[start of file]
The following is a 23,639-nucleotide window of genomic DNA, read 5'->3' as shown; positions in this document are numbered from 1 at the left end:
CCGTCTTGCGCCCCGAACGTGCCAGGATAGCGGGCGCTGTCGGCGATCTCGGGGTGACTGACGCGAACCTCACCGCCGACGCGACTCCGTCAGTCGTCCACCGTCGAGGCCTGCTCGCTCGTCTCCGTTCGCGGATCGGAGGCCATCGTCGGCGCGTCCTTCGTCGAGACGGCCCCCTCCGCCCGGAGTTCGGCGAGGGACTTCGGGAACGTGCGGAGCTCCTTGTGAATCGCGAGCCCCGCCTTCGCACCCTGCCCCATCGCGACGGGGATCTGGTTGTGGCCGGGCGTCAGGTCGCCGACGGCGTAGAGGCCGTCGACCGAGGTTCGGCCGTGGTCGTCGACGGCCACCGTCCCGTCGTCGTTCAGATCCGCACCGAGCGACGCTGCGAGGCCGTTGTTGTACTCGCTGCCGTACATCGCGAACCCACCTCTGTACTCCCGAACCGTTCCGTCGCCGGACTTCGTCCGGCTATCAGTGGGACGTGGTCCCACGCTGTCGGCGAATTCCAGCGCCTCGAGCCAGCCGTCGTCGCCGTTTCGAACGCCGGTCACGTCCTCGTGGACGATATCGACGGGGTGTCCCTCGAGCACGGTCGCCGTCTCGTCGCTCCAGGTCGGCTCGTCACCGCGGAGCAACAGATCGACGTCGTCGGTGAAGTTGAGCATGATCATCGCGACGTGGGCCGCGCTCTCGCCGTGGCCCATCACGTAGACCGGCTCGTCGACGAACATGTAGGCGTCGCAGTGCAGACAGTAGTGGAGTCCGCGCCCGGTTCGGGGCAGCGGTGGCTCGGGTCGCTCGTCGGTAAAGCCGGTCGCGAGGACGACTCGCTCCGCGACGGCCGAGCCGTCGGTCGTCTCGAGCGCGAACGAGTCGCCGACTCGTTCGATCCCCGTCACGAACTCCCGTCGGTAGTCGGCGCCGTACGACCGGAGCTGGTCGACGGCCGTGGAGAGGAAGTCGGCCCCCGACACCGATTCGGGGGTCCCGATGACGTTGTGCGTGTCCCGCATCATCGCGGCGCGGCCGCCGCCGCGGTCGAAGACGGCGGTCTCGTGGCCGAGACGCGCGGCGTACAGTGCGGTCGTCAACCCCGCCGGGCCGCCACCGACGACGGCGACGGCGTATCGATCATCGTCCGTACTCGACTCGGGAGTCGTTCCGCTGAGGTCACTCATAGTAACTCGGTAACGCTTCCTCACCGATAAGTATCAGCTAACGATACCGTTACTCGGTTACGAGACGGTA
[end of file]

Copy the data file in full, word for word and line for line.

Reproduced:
The following is a 23,639-nucleotide window of genomic DNA, read 5'->3' as shown; positions in this document are numbered from 1 at the left end:
CCGTCTTGCGCCCCGAACGTGCCAGGATAGCGGGCGCTGTCGGCGATCTCGGGGTGACTGACGCGAACCTCACCGCCGACGCGACTCCGTCAGTCGTCCACCGTCGAGGCCTGCTCGCTCGTCTCCGTTCGCGGATCGGAGGCCATCGTCGGCGCGTCCTTCGTCGAGACGGCCCCCTCCGCCCGGAGTTCGGCGAGGGACTTCGGGAACGTGCGGAGCTCCTTGTGAATCGCGAGCCCCGCCTTCGCACCCTGCCCCATCGCGACGGGGATCTGGTTGTGGCCGGGCGTCAGGTCGCCGACGGCGTAGAGGCCGTCGACCGAGGTTCGGCCGTGGTCGTCGACGGCCACCGTCCCGTCGTCGTTCAGATCCGCACCGAGCGACGCTGCGAGGCCGTTGTTGTACTCGCTGCCGTACATCGCGAACCCACCTCTGTACTCCCGAACCGTTCCGTCGCCGGACTTCGTCCGGCTATCAGTGGGACGTGGTCCCACGCTGTCGGCGAATTCCAGCGCCTCGAGCCAGCCGTCGTCGCCGTTTCGAACGCCGGTCACGTCCTCGTGGACGATATCGACGGGGTGTCCCTCGAGCACGGTCGCCGTCTCGTCGCTCCAGGTCGGCTCGTCACCGCGGAGCAACAGATCGACGTCGTCGGTGAAGTTGAGCATGATCATCGCGACGTGGGCCGCGCTCTCGCCGTGGCCCATCACGTAGACCGGCTCGTCGACGAACATGTAGGCGTCGCAGTGCAGACAGTAGTGGAGTCCGCGCCCGGTTCGGGGCAGCGGTGGCTCGGGTCGCTCGTCGGTAAAGCCGGTCGCGAGGACGACTCGCTCCGCGACGGCCGAGCCGTCGGTCGTCTCGAGCGCGAACGAGTCGCCGACTCGTTCGATCCCCGTCACGAACTCCCGTCGGTAGTCGGCGCCGTACGACCGGAGCTGGTCGACGGCCGTGGAGAGGAAGTCGGCCCCCGACACCGATTCGGGGGTCCCGATGACGTTGTGCGTGTCCCGCATCATCGCGGCGCGGCCGCCGCCGCGGTCGAAGACGGCGGTCTCGTGGCCGAGACGCGCGGCGTACAGTGCGGTCGTCAACCCCGCCGGGCCGCCACCGACGACGGCGACGGCGTATCGATCATCGTCCGTACTCGACTCGGGAGTCGTTCCGCTGAGGTCACTCATAGTAACTCGGTAACGCTTCCTCACCGATAAGTATCAGCTAACGATACCGTTACTCGGTTACGAGACGGTA